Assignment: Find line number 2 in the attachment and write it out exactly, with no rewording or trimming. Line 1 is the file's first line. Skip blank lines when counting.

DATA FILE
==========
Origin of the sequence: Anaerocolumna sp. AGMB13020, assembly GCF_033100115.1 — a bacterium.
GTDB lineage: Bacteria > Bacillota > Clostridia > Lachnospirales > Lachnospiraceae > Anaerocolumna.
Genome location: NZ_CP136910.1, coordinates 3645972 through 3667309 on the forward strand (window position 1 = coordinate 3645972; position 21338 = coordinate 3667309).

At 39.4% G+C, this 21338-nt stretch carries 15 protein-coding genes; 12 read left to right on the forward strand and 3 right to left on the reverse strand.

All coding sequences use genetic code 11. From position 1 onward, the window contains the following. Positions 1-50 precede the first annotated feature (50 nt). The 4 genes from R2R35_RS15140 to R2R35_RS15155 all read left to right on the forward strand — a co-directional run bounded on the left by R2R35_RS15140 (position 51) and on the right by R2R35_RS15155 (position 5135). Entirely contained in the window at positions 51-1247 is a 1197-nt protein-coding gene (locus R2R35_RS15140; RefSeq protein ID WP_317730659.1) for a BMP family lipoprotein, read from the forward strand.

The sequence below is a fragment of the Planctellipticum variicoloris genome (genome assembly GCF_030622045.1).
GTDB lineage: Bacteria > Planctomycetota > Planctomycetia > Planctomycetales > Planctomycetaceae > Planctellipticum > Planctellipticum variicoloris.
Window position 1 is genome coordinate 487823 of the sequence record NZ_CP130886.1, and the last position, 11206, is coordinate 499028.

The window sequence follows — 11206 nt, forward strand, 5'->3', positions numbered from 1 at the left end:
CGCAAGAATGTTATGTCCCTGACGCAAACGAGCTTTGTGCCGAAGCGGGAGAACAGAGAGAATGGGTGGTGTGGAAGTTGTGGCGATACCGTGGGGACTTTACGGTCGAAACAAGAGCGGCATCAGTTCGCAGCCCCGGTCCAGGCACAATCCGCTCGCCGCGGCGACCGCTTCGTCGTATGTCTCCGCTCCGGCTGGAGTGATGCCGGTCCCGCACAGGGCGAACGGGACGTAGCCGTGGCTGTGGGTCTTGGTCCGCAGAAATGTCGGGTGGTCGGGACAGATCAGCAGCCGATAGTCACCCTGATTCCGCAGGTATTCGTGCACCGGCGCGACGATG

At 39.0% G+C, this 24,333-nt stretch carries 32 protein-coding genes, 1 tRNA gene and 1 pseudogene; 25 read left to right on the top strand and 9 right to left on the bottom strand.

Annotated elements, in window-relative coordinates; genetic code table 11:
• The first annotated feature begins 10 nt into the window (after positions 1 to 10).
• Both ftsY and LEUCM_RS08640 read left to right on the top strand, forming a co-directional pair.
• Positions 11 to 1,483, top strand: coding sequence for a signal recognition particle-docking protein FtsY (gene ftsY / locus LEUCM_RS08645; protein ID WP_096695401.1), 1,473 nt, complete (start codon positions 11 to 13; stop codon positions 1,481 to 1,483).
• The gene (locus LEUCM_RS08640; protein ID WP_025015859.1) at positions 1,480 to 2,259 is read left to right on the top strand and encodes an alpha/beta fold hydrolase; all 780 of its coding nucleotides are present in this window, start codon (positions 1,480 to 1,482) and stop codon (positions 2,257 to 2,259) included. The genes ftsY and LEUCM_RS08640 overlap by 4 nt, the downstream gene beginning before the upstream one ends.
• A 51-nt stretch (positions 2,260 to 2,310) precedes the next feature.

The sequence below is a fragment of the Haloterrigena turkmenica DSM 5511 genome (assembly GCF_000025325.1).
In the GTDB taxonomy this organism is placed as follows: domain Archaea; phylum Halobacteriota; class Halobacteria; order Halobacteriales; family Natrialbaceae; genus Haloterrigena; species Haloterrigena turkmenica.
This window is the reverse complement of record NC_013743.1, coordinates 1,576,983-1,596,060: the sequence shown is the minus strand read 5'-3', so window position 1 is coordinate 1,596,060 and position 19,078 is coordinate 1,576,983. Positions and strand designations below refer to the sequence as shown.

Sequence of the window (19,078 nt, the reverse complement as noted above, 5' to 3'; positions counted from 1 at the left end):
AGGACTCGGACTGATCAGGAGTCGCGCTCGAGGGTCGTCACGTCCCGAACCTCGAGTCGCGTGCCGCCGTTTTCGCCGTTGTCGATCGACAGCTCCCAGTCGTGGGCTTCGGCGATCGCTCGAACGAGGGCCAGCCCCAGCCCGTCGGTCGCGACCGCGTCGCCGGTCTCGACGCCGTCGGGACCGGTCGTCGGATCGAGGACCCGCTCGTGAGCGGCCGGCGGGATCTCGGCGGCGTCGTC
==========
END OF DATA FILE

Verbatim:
GTDB lineage: Bacteria > Bacillota > Clostridia > Lachnospirales > Lachnospiraceae > Anaerocolumna.